Parashah Pinchas

July 2, 2021Lori Motis

From the time I was a teenager, I have always thought of myself as a feminist.  I firmly believe that women should be offered all the same opportunities as men. I earned a college degree planning to have a career. As a young wife and mother, I assumed that my husband and I would divide the household and childcare chores evenly. However, I did not encounter Jewish feminism until I was the young mother of two daughters. Having been raised in the Reform Movement, I was not really aware of the way women could be excluded in congregational life.

The so-called “second wave” of Jewish feminism began in the 1970’s along with other women’s movements. Some of the innovations that came from the movement include Baby-naming ceremonies, Women’s Seders, Rosh Chodesh groups, and the use of gender-neutral language in liturgy. The twentieth-century women that were advocating for these changes can look to this week’s Torah portion for the earliest inspiration for women’s advocacy.

In Parashah Pinchas, the Israelites’ forty-year journey through the desert was coming to an end. As is often the case in the Book of Numbers, a census was taken. The purpose of this accounting was to divide the land among the new generation of Israelites who were to enter the Promised Land. Zelophehad, a descendent of Manasseh, died in the wilderness and left no sons. His five daughters, Mahlah, Noah, Hoglah, Milcah, and Tirzah, approached the tent of meeting with a proposal. The sisters wanted to preserve their father’s legacy, so they demanded that they be given his portion of land. Moses brought their case to Adonai, and God agreed that they have this right. Going even further, God decreed that they be given a hereditary holding that they could bestow on their descendants as well. The resulting new law preserved the integrity of family property for all generations and gave economic security to women who have no brothers.

These remarkable sisters challenged the inheritance system and initiated Torah law, leaving their own legacy for future generations. The Women of Reform Judaism (WRJ) has continued this legacy of social action and change, advancing the role of women in secular and Jewish life. I’m proud to be a part of this organization that strives to strengthen the voice of women and advocate for women’s rights.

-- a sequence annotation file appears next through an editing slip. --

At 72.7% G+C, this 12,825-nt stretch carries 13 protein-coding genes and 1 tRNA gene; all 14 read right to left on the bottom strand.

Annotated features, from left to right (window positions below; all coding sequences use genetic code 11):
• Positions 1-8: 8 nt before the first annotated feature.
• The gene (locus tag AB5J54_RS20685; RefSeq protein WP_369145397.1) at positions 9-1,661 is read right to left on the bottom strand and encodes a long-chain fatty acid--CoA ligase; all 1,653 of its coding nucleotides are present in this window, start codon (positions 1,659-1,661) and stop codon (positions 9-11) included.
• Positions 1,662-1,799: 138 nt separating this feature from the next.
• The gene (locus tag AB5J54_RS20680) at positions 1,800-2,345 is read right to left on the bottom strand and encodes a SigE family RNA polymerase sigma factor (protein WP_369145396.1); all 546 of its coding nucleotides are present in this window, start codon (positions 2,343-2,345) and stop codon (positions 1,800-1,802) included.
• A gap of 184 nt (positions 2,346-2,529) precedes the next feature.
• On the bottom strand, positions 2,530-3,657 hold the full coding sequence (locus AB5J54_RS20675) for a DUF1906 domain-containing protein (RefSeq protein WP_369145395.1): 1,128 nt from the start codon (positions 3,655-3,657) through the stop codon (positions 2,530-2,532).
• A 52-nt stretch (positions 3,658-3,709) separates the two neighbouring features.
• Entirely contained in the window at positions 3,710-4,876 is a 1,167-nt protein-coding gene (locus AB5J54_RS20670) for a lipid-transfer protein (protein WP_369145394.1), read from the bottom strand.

WRJ has been advocating for women since it began over 100 years ago. In the secular world, our founders were suffragists who marched for the right to vote. Later, others supported the Equal Rights Amendment, equal pay for equal work, reproductive rights, and many other causes important to all women in North America. The resolutions that WRJ passes each time we convene cover an amazing array of issues. After passage, WRJ puts together wonderful resources for women’s groups to study and implement programs to take action on these initiatives.

WRJ has also pushed forward great transformations within the Jewish world. Our organization has called for the inclusion of women in all aspects of Jewish life: on governing bodies of congregations, as B’not Mitzvah, and as rabbis and cantors. In Israel, we have advocated for women to be allowed to pray at the Kotel, as well as standing against other rights violations such as “modesty” legislation and separation of genders on buses and airplanes.

One of the most significant contributions WRJ has made to amplify the voices of Jewish women is the publication of The Torah: A Women’s Commentary. This groundbreaking volume is the first Torah commentary to be authored only by women. It brings a woman’s perspective to the study of the Torah, adding depth to the meaning of the stories. For example, one of the authors of the Pinchas chapter stressed how Zelophehad’s daughters are all named each time they are mentioned in the Torah. Her view is that this emphasizes their importance in the larger context of the Torah. In my mind, I was able to contrast this with Noah’s wife who is not named at all. I find that this book is an invaluable resource when writing a D’Var for a meeting, Sisterhood Shabbat, or an article like this for a newsletter.

The parashah ends with a list of occasions throughout the year when the Israelite community is required to make sacrifices. It seems fitting that one of these occasions is Rosh Chodesh, the celebration of a new moon. This is one of the celebrations that have been revived by the Jewish feminist movement as a way to reclaim Judaism for modern women. May we as women go from strength to strength as we continue to ensure that our voices will be heard.

Lori Motis is the Atlantic District President and a member of Congregation Beth Or in Maple Glen, PA

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